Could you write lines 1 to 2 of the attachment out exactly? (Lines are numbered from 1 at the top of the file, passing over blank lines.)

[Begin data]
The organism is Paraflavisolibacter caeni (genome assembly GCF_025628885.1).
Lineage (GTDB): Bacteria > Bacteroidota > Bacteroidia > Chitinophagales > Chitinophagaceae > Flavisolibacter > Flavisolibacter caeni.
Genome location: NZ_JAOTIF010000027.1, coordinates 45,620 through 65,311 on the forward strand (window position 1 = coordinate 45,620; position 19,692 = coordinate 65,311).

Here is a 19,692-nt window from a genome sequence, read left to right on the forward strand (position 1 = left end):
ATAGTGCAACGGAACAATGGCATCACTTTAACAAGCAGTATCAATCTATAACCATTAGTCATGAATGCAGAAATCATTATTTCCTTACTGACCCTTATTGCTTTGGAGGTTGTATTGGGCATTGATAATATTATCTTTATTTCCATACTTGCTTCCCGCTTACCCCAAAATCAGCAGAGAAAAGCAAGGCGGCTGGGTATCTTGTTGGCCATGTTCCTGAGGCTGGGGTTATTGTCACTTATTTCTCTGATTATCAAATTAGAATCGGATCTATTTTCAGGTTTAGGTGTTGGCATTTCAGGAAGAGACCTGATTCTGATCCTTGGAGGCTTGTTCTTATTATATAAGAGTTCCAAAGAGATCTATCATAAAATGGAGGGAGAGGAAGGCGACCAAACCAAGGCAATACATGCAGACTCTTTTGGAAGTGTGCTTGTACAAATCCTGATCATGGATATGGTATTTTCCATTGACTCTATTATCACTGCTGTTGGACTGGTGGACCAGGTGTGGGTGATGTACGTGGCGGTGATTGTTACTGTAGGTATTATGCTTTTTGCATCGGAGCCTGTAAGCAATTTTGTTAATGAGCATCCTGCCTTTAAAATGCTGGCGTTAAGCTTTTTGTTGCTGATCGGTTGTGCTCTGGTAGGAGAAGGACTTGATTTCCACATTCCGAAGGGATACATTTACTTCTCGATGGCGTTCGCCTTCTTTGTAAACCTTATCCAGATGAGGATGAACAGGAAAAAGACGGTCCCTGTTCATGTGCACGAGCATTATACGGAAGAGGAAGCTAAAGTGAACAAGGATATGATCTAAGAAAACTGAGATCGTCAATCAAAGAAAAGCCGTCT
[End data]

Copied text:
The organism is Paraflavisolibacter caeni (genome assembly GCF_025628885.1).
Lineage (GTDB): Bacteria > Bacteroidota > Bacteroidia > Chitinophagales > Chitinophagaceae > Flavisolibacter > Flavisolibacter caeni.